Introduced in 1982, the Audi 5000 is the vehicle that helped to establish Audi as the luxury brand it is today. However, in 1986, CBS “exposed” a “deadly defect” that would cause the cars to accelerate suddenly and inadvertently. In their feature, 60 Minutes ran footage of an unoccupied Audi 5000 moving along under its own power. What 60 Minutes didn’t reveal was the fact that the car had been modified by the TV crew and was being moved by a canister of compressed air forcing the transmission into drive.
The report had wide reaching affects that did not benefit from Audi’s PR campaign which included condescending ads with quizzes about its cars. The topic of the ads: “If you can pass this test, you’re ready to drive an Audi.”
Tests in the U.S., Canada, and Japan revealed the accidents attributed to the defect were actually the result of drivers hitting the accelerator instead of the brakes. Audi was right, but the damage was done. Audi went from selling 75,000 cars in the U.S. in 1985 to a mere 12,000 in 1991. It took Audi nearly 20 years to recover to its pre-1986 sales numbers.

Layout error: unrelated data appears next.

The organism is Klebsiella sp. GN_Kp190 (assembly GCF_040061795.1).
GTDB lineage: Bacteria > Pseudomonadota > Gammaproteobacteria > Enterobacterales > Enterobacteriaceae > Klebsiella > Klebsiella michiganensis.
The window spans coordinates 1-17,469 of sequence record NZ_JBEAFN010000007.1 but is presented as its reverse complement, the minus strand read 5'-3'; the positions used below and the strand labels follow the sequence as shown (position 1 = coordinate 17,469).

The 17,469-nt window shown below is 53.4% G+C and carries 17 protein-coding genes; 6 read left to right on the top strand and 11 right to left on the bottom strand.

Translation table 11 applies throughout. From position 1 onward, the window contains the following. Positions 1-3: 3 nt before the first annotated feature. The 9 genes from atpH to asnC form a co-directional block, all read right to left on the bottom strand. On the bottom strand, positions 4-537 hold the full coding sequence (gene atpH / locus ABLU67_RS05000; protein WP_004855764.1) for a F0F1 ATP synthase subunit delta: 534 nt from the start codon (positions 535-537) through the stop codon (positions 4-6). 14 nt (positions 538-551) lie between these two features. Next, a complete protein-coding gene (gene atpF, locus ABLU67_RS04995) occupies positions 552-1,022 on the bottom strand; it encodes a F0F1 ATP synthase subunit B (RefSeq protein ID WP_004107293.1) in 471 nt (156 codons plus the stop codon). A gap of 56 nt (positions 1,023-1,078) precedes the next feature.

The 60 Minutes story is still considered to be one of the most unethical actions in modern journalism.
SUVs were rapidly gaining popularity in the 1990s, but the 2000 Ford-Firestone rollover debacle did cause consumers to think twice about how prone high-riding vehicles were to rollover accidents.
When NHTSA called on Ford and Firestone to investigate high-rates of tire blowouts in Explorer vehicles, Ford and Firestone responded by blaming each other. Faced with being blamed for over 100 deaths, its no wonder why either company would wish to distance itself from the issue. Firestone was the first to give into a recall, citing heat, low tire pressure, and the weight and handling characteristics of the Ford Explorer. Ford followed by recalling another 13 million tires with Ford CEO Jaques Nasser saying, “We simply do not have enough confidence in the future performance of these tires keeping our customers safe.”
The executives of Firestone and Ford went at each other during televised congressional hearings and, in 2002, dissolved a preferred-partnership that had lasted roughly 100 years.
Toyota came under fire in 2009 when authorities released a 911 call from California Highway Patrol Officer Mark Saylor’s Lexus after his vehicle began to accelerate on its own. The car reached speeds of 125 miles per hour before Saylor crashed, killing all for occupants in the vehicle.
Toyota denied that a defect occurred until 2012 when it finally issued a recall for 9.3 million vehicles while admitting it had misled the public. The U.S. Government fined the automaker $1.2 billion to avoid criminal prosecution.